According to a 2019 report from the European Union titled Opportunities for South African emerging farmers in the European sustainable market, even with a 4% global market footprint, South Africa is still punching far below the growing avocado demand, which has seen a steep increase in international market prices.
Against the background of producers’ limited access to quality land, soil and water, the current trend is to increase production per unit area, while simultaneously limiting production costs to optimise profit.
The increase in avocado demand translates into major economic expansion and growth opportunities for the South African industry. In fact, the local industry is growing at more than 1,000 hectares per annum, with further expansion expected in the production of nursery trees.
Last year, the total production was estimated at 170,000 tonnes of which approximately 86,000 tonnes were exported, mainly to Europe and the United Kingdom. Due to global demand and produce year-round, local production is expanding in KwaZulu-Natal and the Eastern and Western Cape provinces.
Agricultural company, Laeveld Agrochem advises avocado farmers to surround themselves with experts in orchard planning and crop cultivation. In addition, precision farming technology can be used to help producers ensure sustainable yields, per unit area, as well as managing cultivation risks.
Soil health and improved yields
Experts at Laeveld Agrochem explain that soil with high levels and a wide variety of active micro-organisms is invaluable to farmers. These micro-organisms maintain balance through a symbiotic system that benefits both crops and roots by, among other things, promoting nutrient mineralisation and uptake.
Balance is crucial in this context, says Corné Liebenberg, marketing director. “The more orchard conditions deviate from the ideal, the more technologies and economic inputs are required to achieve acceptable yields,” he explains.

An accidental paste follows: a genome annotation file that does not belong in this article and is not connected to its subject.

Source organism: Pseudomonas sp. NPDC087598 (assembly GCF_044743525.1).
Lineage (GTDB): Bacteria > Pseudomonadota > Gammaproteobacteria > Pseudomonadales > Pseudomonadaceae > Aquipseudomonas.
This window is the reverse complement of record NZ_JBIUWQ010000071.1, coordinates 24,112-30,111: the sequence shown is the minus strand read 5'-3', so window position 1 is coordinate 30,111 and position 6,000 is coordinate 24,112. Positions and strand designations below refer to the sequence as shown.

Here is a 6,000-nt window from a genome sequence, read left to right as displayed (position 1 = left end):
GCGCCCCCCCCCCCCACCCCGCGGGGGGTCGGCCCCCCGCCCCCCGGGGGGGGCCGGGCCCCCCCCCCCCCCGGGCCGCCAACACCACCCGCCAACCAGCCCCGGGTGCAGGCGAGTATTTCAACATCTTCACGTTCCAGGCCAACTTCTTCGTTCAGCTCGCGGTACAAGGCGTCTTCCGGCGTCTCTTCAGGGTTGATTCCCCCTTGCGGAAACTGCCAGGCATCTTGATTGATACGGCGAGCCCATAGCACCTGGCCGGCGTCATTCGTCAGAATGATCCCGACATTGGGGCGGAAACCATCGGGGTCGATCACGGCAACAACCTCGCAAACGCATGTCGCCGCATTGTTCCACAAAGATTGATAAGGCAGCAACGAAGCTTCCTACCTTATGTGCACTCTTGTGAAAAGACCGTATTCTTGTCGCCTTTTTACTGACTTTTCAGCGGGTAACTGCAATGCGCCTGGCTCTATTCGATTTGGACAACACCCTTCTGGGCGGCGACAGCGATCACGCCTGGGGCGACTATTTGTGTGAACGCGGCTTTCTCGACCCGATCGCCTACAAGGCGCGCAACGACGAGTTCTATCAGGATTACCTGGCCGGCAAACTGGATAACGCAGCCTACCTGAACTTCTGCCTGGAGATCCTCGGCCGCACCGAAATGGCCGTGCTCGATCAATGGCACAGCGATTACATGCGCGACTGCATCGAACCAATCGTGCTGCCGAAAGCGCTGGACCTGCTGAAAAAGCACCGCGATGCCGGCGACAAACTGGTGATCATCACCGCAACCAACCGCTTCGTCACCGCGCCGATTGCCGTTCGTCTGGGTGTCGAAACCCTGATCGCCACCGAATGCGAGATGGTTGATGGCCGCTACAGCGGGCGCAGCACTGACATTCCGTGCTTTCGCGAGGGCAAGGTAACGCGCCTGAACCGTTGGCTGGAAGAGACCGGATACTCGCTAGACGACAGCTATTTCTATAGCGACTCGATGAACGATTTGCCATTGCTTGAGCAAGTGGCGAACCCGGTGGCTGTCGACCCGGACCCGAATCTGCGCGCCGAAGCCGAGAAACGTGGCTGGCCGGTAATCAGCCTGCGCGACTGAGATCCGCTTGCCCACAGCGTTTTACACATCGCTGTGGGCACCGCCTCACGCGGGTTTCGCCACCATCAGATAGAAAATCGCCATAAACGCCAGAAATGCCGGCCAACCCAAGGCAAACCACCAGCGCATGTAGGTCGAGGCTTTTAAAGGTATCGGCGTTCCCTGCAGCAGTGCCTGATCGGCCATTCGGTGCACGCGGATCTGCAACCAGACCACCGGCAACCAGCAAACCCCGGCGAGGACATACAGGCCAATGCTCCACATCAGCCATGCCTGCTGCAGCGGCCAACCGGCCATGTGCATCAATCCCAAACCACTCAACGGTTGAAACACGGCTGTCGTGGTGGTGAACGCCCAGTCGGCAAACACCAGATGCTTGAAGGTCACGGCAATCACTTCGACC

Liebenberg further points out that farmers must often make difficult production decisions regarding the choice of new plantings or crops with a view to create and sustain an economic advantage. “Producers must take advantage of a form of farming that will give them an edge. It is only when profit margins become tighter that first-rate producers will see the results of their input.”
New markets and growth opportunities
Derek Donkin, CEO of the South African Subtropical Growers’ Association (Subtrop) says maintaining global market access for local produce is one of the industry’s top priorities for the future. According to Subtrop, the rate of new plantings has increased significantly to supply expected new markets.
“Our long-term plans include making in-roads in new markets such as China, India and the US. If the demand for avocado continues at these high rates, we will have to double our production in ten years,” says Donkin. “Currently, we export up to 55% of our avocados and of the remainder between 10% and 12% is used for processing; the rest is sold fresh as fresh produce.”
Liebenberg points out that precision farming is not a quick fix, but a valuable long-term investment. “The correct implementation of knowledge and data can have a dramatic and positive impact on soil optimisation and avocado yields. Precision agriculture is one of many modern farming practices that make production more efficient and result in farmers and their soil working better together.”